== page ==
For many observers, Levante boss Luis García should be considered as La Liga's Manager of the Season
Having steered the club into the top flight - by the narrowest of margins - in only his second season in charge, the 38-year-old has managed to secure their survival with one game to go of this campaign.
That seemed like an unlikely achievement after Levante won just four of their opening 19 games, but the team has been transformed in the second half of the season, winning eight and taking 30 points from their last 18 matches.
And García reckons the club has been instilled with a fighting spirit that has existed since their difficult days in the Spanish second tier.
"We arrived three years ago at a club in total ruin," he told Revista de La Liga.
"We were short of players and there were strikes because wages hadn't been paid. However, we managed to finish eighth in a very competitive league in our first year.
"They were precarious times, we didn't know if the pitches would be ok and there was no heating in the changing rooms.
"That gave us a sense of fight, a sense of competitiveness that we have kept until now. This year we have excelled ourselves with a very limited budget.
"We finished the first game of the second half of the season with 15 points. Since then we have gained nearly two points per game, which is championship form.
"Or maybe not championship form, but we have the third highest points total in the second half of the season.
"Football is dynamic. In the first half of the season we lost games we deserved to draw, but in this half of the season similar games have swung in our favour."
García says the arrival of Felipe Caicedo, on loan from Manchester City, has been a key factor in their impressive season to date.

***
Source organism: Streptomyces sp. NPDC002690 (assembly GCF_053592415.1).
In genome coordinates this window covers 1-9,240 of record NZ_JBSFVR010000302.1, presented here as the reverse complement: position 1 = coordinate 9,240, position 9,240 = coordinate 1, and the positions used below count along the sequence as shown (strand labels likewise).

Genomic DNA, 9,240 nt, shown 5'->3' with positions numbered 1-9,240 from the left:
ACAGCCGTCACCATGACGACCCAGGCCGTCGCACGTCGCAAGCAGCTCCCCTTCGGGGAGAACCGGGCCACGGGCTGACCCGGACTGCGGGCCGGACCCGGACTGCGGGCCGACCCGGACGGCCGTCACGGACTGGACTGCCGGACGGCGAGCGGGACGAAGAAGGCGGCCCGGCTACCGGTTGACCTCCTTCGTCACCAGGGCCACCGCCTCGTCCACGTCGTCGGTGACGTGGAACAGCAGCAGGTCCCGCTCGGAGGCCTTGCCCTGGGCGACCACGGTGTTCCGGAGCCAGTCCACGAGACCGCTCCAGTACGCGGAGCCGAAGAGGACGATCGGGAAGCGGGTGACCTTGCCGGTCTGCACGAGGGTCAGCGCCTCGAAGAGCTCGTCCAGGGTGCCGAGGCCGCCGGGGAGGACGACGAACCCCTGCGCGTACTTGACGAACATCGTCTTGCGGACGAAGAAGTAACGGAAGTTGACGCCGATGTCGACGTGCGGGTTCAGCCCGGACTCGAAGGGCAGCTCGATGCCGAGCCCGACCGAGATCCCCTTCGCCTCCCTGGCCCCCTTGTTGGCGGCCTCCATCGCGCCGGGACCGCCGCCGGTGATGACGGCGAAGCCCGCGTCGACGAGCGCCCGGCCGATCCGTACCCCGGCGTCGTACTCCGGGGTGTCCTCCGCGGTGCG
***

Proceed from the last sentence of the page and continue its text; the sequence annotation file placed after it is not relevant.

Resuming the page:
The Ecuadorian forward, who was on loan at Malaga last year, has scored 13 goals for the club and the Levante boss has been impressed by his progress.
"Felipe Caicedo has been a discovery for us," García continued.
"We had seen him last year at Malaga and we knew that Manchester City had invested in him, but it takes time to adjust to your surroundings.
"He came to us after half a year in Malaga so he was used to the league and its physical demands as well as Spanish culture. He has grown physically and has adapted quickly."
Levante's success has seen other clubs cast admiring glances towards the manager and he has been linked with a switch to a bigger job this summer.
The likes of Sevilla, Atletico Madrid and Valencia could all be in the hunt for a new boss, but García says he would be happy to continue his coaching education with his current employers.
He said: "I'm 38 years old and I am a kid in comparison to all these great coaches within La Liga. To be compared with them is a privilege.
"I have a year left on my contract if the club wants to keep me, which at the moment seems to be the case.
"Like a player, a coach needs to grow. If I can do that here it will be with all the happiness in the world.
"I'm at a team that has given me a great deal and I enjoy working here."